**Matplotlib** was introduced keeping in mind, only two-dimensional plotting. But at the time when the release of 1.0 occurred, the 3d utilities were developed upon the 2d and thus, we have 3d implementation of data available today! The 3d plots are enabled by importing the mplot3d toolkit. In this article, we will discuss the surface plots and contour plots in detail.

## Surface plots

A Surface Plot is a representation of a three-dimensional dataset. It describes a functional relationship between two independent variables X and Z and a designated dependent variable Y, rather than showing the individual data points. It is a companion plot of the contour plot. It is similar to the wireframe plot, but each face of the wireframe is a filled polygon. This helps to create the topology of the surface which is being visualized.

**Surface plots are used to :**

- Visualise loss functions in machine learning and deep learning
- Visualise store or state value functions in reinforcement learning

### Creating 3D surface Plot

The axes3d present in Matplotlibâ€™s mpl_toolkits.mplot3d toolkit provides the necessary functions used to create 3D surface plots.Surface plots are created by using `ax.plot_surface()`

function.

**Syntax:**

ax.plot_surface(X, Y, Z)

where X and Y are 2D arrays of points of x and y while Z is a 2D array of heights.

**Example 1:**

`import` `numpy as np` `import` `pandas as pd` `import` `matplotlib.pyplot as plt` `from` `mpl_toolkits.mplot3d ` `import` `Axes3D` ` ` `a ` `=` `np.array([` `1` `, ` `2` `, ` `3` `])` `b ` `=` `np.array([` `4` `, ` `5` `, ` `6` `, ` `7` `])` ` ` `a, b ` `=` `np.meshgrid(a, b)` ` ` `# surface plot for a + b` `fig ` `=` `plt.figure()` `axes ` `=` `fig.gca(projection ` `=` `'3d'` `)` `axes.plot_surface(a, b, a ` `+` `b)` ` ` `plt.show()` |

**Output:**

**Example 2:**

`import` `numpy as np` `import` `pandas as pd` `import` `matplotlib.pyplot as plt` `from` `mpl_toolkits.mplot3d ` `import` `Axes3D` ` ` `a ` `=` `np.array([` `1` `, ` `2` `, ` `3` `])` `b ` `=` `np.array([` `4` `, ` `5` `, ` `6` `, ` `7` `])` ` ` `a, b ` `=` `np.meshgrid(a, b)` ` ` `# surface plot for a**2 + b**2` `a ` `=` `np.arange(` `-` `1` `, ` `1` `, ` `0.02` `)` `b ` `=` `a` `a, b ` `=` `np.meshgrid(a, b)` ` ` `fig ` `=` `plt.figure()` `axes ` `=` `fig.gca(projection ` `=` `'3d'` `)` `axes.plot_surface(a, b, a` `*` `*` `2` `+` `b` `*` `*` `2` `)` ` ` `plt.show()` |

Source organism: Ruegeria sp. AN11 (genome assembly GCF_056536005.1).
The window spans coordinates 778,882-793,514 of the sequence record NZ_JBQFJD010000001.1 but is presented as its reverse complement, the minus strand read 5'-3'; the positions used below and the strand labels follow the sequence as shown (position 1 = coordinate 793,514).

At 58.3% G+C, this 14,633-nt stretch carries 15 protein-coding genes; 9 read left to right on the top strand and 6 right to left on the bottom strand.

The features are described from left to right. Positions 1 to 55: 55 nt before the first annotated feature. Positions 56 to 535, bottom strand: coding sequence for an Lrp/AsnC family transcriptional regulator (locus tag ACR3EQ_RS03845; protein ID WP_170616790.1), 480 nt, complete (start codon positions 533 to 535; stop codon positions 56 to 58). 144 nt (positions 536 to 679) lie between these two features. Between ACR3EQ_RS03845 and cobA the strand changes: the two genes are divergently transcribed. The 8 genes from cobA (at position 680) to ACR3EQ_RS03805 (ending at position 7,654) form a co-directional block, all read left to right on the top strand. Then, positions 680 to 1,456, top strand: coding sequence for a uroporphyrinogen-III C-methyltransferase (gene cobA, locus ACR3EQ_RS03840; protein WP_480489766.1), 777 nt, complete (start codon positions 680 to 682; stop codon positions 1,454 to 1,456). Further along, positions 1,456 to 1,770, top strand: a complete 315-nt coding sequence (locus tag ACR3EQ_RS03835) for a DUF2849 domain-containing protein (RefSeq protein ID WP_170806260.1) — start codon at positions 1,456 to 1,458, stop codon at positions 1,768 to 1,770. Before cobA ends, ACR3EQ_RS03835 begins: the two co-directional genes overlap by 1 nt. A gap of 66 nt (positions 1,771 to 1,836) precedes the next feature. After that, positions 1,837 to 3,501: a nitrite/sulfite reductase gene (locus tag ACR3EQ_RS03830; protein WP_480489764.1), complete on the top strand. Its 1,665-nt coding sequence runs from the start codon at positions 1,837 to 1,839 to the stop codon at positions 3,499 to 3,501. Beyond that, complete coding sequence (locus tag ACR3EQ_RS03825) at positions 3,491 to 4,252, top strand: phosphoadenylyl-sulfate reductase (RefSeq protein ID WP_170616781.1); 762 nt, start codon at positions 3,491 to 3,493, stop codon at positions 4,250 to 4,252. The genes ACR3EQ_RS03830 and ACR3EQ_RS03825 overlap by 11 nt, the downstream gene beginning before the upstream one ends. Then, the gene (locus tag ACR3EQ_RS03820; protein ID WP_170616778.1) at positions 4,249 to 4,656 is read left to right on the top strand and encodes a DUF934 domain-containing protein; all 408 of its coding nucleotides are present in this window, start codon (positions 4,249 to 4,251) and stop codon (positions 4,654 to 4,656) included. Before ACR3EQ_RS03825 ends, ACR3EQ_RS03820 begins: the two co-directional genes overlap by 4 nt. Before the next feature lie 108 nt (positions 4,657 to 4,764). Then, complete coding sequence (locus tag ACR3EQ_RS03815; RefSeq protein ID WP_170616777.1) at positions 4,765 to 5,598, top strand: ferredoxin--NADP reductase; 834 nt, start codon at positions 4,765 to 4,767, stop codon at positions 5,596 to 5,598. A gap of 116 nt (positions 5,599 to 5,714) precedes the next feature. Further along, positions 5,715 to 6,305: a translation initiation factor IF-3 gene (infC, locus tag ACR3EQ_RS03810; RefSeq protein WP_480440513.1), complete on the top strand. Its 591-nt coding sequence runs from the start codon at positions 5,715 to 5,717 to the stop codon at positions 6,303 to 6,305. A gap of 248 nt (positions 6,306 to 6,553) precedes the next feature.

## Countour plots

Contour plots also called level plots are a tool for doing multivariate analysis and visualizing 3-D plots in 2-D space. If we consider X and Y as our variables we want to plot then the response Z will be plotted as slices on the X-Y plane due to which contours are sometimes referred to as Z-slices or iso-response.

Contour plots are widely used to visualize density, altitudes, or heights of the mountain as well as in the meteorological department. Due to such wide usage `matplotlib.pyplot`

provides a method contour to make it easy for us to draw contour plots.

### Creating Contour plots

The matplotlib.pyplot.contour() are usually useful when Z = f(X, Y) i.e Z changes as a function of input X and Y. A contourf() is also available which allows us to draw filled contours.

**Syntax:**

matplotlib.pyplot.contour([X, Y, ] Z, [levels], **kwargs)

where,

**X, Y:**2-D NumPy arrays with the same shape as Z or 1-D arrays such that`len(X)==M`

and`len(Y)==N`

(where M and N are rows and columns of Z)**Z:**The height values over which the contour is drawn. The shape is (M, N)**levels:**Determines the number and positions of the contour lines/regions.

**Example 1:**

`import` `numpy as np` `import` `pandas as pd` `import` `matplotlib.pyplot as plt` `from` `mpl_toolkits.mplot3d ` `import` `Axes3D` ` ` `a ` `=` `np.array([` `1` `, ` `2` `, ` `3` `])` `b ` `=` `np.array([` `4` `, ` `5` `, ` `6` `, ` `7` `])` ` ` `a, b ` `=` `np.meshgrid(a, b)` ` ` `# surface plot for a + b` `fig ` `=` `plt.figure()` `axes ` `=` `fig.gca(projection ` `=` `'3d'` `)` `axes.contour(a, b, a ` `+` `b)` ` ` `plt.show()` |

**Output:**

**Example 2:**

`import` `numpy as np` `import` `pandas as pd` `import` `matplotlib.pyplot as plt` `from` `mpl_toolkits.mplot3d ` `import` `Axes3D` ` ` `a ` `=` `np.array([` `1` `, ` `2` `, ` `3` `])` `b ` `=` `np.array([` `4` `, ` `5` `, ` `6` `, ` `7` `])` ` ` `a, b ` `=` `np.meshgrid(a, b)` ` ` `# surface plot for a**2 + b**2` `a ` `=` `np.arange(` `-` `1` `, ` `1` `, ` `0.02` `)` `b ` `=` `a` `a, b ` `=` `np.meshgrid(a, b)` ` ` `fig ` `=` `plt.figure()` `axes ` `=` `fig.gca(projection ` `=` `'3d'` `)` `axes.contour(a, b, a` `*` `*` `2` `+` `b` `*` `*` `2` `)` ` ` `plt.show()` |

**Output:**

Attention geek! Strengthen your foundations with the **Python Programming Foundation** Course and learn the basics.

To begin with, your interview preparations Enhance your Data Structures concepts with the **Python DS** Course. And to begin with your Machine Learning Journey, join the **Machine Learning – Basic Level Course**